Runner tries for record as 'Rocky'

  • Runner-tries-for-record-as-Rocky

    Ryan Desgrange heads to the finish line to win the Glass City Marathon in 2006. He's now 29.

    The Blade/Andy Morrison
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  • Ryan Desgrange heads to the finish line to win the Glass City Marathon in 2006. He's now 29.
    Ryan Desgrange heads to the finish line to win the Glass City Marathon in 2006. He's now 29.

    It will be a Rocky start for Ryan Desgrange when the Glass City Marathon gets under way.

    Mr. Desgrange, who has punched his way to the front of the pack in past races, will be trying to set the Guinness world record for fastest marathon in a film character costume.

    Wearing red boxing gloves, patriotic-hued boxing shorts, and a black-haired wig, the 1998 Liberty Center High School grad will portray Rocky Balboa, the scrappy, chisel-chinned fighter.

    Elvis has been done, as has Maximus, the Gladiator movie character.

    Sylvester Stallone made famous the character Rocky Balboa, a boxer who doesn't give up.
    Sylvester Stallone made famous the character Rocky Balboa, a boxer who doesn't give up.

    Known as Rocky or the Rock at Eastern Michigan University when he ran 120 miles in a week and many miles in the middle of the night, Mr. Desgrange decided to put his nickname to the test.

    Guinness just gave the green light for his world-record attempt, an effort being coordinated by his father, Doug, of Liberty Center. Doug used to run circles around Ryan. That lasted only until Ryan dug in his heels, picked up the pace, and left his Dad in the dust.

    Ryan dreamed of competing in the Olympics. He won the Glass City Marathon with a record time of 2 hours and 27 minutes in 2006, but fell short of qualifying for the 2008 USA Olympic Trials.

    Mr. Desgrange will be the first costumed "film star" to compete in the Glass City Marathon, race director Clinton McCormick said.

    "Ryan is kind of a local guy. He decided he wants to do the record here in a hometown race," Mr. McCormick said yesterday.

    Ryan as Rocky will build excitement for the event, Mr. McCormick said, and the host club, Toledo Roadrunners, has been looking at ways to pump up interest in the marathon.

    More than 1,500 runners preregistered for the April 26 race by yesterday's deadline, double the usual number. Runners still can register, and Mr. McCormick predicts nearly 2,000 participants this year.

    With wellness and fitness at the forefront, the marathon weekend will feature an expo April 25 at the SeaGate Convention Centre with activities tying into Lucas County's pound-shedding program that the Toledo Roadrunners is promoting, Mr. McCormick of Perrysburg said.

    In its 33rd year, the Glass City Marathon has legs. It's been held longer than the Chicago Marathon, he said. People from just about any age group and fitness level, he said, can take part in one of the five Glass City events, including a half-marathon starting in Perrysburg,

    Participants don't have to run. They can walk.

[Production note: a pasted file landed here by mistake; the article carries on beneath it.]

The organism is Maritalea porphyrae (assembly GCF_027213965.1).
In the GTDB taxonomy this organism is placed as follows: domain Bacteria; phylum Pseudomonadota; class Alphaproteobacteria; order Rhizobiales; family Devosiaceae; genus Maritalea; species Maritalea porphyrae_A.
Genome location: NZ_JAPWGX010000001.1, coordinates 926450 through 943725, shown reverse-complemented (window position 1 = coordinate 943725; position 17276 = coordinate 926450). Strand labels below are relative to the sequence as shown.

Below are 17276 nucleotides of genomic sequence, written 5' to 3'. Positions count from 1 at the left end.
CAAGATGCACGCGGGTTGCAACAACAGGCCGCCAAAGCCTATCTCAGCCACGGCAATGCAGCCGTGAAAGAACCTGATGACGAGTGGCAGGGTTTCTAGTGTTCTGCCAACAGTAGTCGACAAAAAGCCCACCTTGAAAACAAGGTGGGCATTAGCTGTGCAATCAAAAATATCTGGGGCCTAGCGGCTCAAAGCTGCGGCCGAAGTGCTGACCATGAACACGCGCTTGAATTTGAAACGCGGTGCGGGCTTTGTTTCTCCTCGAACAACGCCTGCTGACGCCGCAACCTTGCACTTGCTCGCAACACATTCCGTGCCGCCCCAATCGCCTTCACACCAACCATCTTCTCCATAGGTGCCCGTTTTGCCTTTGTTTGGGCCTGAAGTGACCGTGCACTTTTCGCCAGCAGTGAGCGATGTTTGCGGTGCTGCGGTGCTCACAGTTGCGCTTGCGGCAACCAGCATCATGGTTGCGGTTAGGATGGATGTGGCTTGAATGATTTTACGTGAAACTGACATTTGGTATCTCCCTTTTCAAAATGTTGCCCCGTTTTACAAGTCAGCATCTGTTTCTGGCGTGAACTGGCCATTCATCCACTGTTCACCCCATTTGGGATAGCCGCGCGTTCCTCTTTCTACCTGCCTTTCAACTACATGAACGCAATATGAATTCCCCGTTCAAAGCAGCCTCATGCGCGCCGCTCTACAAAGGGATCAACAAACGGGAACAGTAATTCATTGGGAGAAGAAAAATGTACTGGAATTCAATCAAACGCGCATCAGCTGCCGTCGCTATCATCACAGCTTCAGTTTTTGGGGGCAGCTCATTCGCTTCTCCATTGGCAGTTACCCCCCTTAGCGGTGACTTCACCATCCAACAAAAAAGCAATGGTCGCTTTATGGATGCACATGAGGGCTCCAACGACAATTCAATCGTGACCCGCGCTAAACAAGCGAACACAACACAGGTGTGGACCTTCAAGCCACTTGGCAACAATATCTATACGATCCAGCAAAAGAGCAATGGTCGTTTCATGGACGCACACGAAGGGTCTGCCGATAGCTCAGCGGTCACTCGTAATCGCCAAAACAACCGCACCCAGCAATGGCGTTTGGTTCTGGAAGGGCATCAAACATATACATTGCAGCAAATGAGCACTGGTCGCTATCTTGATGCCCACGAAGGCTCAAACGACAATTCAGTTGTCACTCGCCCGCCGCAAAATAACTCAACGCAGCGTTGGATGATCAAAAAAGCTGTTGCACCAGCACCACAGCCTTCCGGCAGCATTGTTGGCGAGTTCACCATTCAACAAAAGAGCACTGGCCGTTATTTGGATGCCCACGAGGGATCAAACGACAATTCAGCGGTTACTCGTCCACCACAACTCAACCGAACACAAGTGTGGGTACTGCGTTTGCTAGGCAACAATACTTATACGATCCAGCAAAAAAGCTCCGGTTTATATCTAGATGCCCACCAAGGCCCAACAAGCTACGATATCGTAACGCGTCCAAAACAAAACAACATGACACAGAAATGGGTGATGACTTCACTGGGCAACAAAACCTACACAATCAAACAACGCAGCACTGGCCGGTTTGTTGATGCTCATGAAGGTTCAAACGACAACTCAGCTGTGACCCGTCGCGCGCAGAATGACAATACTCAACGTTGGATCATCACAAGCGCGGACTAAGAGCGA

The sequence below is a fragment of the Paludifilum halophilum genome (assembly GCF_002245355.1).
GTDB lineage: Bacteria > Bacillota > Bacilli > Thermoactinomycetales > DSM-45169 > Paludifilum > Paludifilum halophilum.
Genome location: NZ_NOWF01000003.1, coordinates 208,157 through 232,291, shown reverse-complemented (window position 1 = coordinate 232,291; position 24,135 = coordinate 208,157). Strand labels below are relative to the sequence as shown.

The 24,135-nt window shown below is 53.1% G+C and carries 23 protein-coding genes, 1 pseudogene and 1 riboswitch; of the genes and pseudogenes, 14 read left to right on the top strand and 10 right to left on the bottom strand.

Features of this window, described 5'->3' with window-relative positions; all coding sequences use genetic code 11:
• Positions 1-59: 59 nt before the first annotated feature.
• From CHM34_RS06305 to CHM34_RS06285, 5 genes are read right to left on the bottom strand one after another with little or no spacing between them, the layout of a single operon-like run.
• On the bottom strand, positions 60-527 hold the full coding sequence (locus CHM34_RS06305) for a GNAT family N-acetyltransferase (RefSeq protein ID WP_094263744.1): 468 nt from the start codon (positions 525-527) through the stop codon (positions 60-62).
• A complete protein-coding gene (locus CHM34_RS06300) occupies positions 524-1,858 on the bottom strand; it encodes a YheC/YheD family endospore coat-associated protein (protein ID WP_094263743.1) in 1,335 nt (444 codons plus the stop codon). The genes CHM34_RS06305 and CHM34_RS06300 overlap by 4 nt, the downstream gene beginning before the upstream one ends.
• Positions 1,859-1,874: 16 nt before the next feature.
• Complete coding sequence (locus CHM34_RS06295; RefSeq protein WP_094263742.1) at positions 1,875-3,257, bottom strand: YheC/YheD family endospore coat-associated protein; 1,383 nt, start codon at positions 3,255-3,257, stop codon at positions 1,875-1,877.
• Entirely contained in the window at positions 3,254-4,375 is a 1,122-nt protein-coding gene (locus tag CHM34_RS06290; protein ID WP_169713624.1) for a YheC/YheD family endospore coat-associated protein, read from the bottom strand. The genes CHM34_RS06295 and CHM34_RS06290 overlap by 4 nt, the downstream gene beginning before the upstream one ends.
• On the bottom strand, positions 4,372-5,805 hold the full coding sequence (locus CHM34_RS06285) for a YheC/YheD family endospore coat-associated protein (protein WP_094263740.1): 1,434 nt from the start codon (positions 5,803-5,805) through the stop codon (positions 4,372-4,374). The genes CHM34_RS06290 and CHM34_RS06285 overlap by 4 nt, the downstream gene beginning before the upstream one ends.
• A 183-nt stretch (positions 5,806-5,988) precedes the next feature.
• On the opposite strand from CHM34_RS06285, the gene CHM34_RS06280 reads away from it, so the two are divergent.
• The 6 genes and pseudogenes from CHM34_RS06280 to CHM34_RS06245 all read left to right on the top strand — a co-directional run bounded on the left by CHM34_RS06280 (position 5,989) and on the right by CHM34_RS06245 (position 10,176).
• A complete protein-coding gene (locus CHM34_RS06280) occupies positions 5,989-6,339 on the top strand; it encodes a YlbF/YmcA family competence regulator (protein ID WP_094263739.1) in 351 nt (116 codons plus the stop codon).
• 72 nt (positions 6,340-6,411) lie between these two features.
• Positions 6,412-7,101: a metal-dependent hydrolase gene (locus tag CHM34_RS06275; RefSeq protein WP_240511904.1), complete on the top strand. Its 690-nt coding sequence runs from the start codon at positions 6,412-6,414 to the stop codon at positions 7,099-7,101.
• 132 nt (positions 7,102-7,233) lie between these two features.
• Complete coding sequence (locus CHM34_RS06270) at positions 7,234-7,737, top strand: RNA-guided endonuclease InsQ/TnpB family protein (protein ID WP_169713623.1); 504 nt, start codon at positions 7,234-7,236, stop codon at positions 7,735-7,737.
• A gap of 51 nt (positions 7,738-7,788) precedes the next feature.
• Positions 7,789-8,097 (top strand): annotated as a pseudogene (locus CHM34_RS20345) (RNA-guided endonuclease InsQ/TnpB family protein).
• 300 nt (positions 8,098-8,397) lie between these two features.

"We want them to get out and do something," said Mr. McCormick, noting the marathon course, shifted this year to showcase more of what Toledo has to offer, will wind along the Warehouse District, the Old West End, the Erie Street Market, Fifth Third Field, and the new arena downtown.

    An increased interest in the marathon this year could be linked to Honor Flight of Northwest Ohio. A portion of the marathon's proceeds will go toward Honor Flight, which has a lengthy waiting list of veterans who want to visit the National World War II Memorial in Washington.

    The Guinness world-record attempt will take place on Toledo streets in part because of Mr. Desgrange's running history here and in part because the marathon is honoring veterans, a flag-waving salute that Rocky would wrap himself in.

    Mr. Desgrange, 29, who finished physician assistant school a year ago, works 10 to 12 hours a day at two hospitals in Michigan, leaving little time for serious running. One day while thinking about what to do with the rest of his life, he came across the Guinness Web site and found details on the current record holder for fastest marathon dressed as a film star.

    In the true spirit of the Rocky movies, it's not a sure thing. He hasn't run a marathon in two years. He's put on 25 pounds since college.

    "Rocky was kind of the underdog, and it is the same deal with me," Mr. Desgrange said.

    His biggest challenge has "Rocky" scrawled across it: the boxing gloves. He can't take them off during the marathon.

    "I have no idea how to pick up water" along the race course, he said. If he can rig an interior gripping system, he'll practice with help from his wife, Heather, near their home in Howell, Mich.

    They haven t lived there long, he said, and neighbors might think it rather strange: a wig-wearing, star-struck runner with boxing gloves, grabbing cups of water from a woman standing along the rocky road.

    Luckily, Mr. Desgrange can wear running shoes in the marathon instead of the kicky boxing boots like Rocky wore in the ring. To complete the costume, "Extra long tube socks will represent the boot-type of deal," he said.

    Sounds like a knockout.

    Contact Janet Romaker at: or